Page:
Warblers of different sorts were being trapped and ringed in the mist nets this week and it’s a wonderful opportunity to get a really good look at them. They are on the move already out of the country and back to their wintering grounds and will now be wearing a shiny silver ring meaning they can be tracked back to these meadows if ever caught again.
We are still putting oil seed rape down onto the bare earth strip (or the weedy strip as it is now). The Linnets continue to enjoy it.
The Sparrowhawk has been visiting the pond. Her tail feathers remind me of a gingham tablecloth which is a homely thought that is strangely at odds with the scary animal that she is.
One of our bird feeders is getting emptied really fast. We had hung it in close to a hedgerow to give the birds some protection so that they could feel more secure whilst using it. The black sunflower seeds were disappearing so quickly we thought that they must be loving it. However, I thought I would just check it out:
We have moved the feeder back away from the hedgerow now.
In this long, hot Summer, we are having a fantastic butterfly year.
I read in the most recent RSPB magazine that, during the war, the coastguards thought they had spotted a cloud of mustard gas coming across the channel towards the UK. But it turned out to be thousands of these Clouded Yellow butterflies migrating here. They are called Clouded Yellows and this may have come from ‘Clouds of Yellow’ as they arrive across the sea in swarms some years. They breed in the UK once they get here but cannot survive our Winters.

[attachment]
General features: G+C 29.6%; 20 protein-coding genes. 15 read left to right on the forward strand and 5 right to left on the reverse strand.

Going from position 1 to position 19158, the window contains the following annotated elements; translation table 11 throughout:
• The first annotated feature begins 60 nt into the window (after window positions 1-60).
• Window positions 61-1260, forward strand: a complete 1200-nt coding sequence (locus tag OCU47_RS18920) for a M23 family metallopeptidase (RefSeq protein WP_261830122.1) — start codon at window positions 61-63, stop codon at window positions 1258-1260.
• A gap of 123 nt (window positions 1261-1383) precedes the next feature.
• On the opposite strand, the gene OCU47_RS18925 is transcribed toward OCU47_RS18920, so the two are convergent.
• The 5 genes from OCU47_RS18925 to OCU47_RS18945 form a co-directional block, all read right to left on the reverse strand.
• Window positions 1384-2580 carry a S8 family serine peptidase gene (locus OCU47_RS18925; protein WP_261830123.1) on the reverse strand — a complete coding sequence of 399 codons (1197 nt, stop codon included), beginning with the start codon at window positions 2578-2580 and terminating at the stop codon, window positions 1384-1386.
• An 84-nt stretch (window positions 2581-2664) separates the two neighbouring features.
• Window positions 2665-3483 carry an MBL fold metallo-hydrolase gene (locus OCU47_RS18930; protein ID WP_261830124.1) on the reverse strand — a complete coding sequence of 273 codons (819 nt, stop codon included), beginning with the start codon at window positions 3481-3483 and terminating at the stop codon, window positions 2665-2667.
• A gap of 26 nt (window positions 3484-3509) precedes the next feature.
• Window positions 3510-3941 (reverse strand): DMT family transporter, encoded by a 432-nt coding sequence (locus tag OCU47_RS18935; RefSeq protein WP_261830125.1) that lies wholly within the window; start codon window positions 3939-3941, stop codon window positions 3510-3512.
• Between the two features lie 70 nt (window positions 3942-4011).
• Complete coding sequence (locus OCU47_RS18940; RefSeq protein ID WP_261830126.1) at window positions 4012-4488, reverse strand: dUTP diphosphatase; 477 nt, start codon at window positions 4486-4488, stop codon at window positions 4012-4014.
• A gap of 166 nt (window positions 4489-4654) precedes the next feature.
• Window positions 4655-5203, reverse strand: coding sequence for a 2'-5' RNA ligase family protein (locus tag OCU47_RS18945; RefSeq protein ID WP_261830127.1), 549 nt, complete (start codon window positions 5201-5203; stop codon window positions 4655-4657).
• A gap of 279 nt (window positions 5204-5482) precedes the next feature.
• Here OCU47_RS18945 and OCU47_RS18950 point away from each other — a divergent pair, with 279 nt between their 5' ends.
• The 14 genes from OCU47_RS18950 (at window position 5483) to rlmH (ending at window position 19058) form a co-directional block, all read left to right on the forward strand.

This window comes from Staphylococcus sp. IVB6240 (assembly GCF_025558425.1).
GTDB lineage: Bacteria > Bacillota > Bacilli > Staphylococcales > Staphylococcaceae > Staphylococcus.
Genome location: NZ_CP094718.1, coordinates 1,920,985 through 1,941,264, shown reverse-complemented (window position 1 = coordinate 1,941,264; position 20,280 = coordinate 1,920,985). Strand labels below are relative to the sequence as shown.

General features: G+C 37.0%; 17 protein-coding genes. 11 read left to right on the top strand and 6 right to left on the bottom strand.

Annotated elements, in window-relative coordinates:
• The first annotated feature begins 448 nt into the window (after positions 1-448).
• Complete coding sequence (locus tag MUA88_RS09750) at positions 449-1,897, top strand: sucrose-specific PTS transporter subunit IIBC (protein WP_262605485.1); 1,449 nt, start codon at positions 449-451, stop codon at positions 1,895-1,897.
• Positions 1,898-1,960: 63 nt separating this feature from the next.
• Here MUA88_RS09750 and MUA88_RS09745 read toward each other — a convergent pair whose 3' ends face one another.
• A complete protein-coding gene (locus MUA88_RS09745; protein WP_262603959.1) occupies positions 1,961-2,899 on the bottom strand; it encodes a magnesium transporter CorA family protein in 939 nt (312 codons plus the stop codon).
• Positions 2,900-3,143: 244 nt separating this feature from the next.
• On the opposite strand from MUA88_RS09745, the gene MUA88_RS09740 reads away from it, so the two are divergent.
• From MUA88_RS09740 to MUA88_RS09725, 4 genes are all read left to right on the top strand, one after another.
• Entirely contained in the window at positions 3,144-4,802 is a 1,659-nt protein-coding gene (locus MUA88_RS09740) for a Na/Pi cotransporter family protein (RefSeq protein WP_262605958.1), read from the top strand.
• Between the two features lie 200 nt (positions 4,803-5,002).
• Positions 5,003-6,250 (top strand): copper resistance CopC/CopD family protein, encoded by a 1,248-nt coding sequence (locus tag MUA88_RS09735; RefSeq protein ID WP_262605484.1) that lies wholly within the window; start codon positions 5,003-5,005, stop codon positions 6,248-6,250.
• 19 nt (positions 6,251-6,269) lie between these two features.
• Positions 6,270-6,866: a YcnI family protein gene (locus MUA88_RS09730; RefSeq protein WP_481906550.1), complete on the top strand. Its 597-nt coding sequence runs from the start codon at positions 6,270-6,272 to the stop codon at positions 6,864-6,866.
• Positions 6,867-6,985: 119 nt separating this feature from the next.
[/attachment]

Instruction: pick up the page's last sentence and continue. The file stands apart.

That would have been a good yellow-on-yellow photo had I managed to actually get it in focus but this butterfly was not prepared to sit still for me. This next one’s in focus, though. We have loads of second brood Common Blues on the wing right now:
And here is a Comma on Teasel head:
After the rains of last week, the weather has reverted to day after day of strong heat. We have taken to walking down at high tide to the pebbly beach below the meadows and taking a cooling dip. This is an extremely nice way to spend half an hour and something we will remember with pleasure in the depths of winter when in the grip of howling gales and chilling temperatures.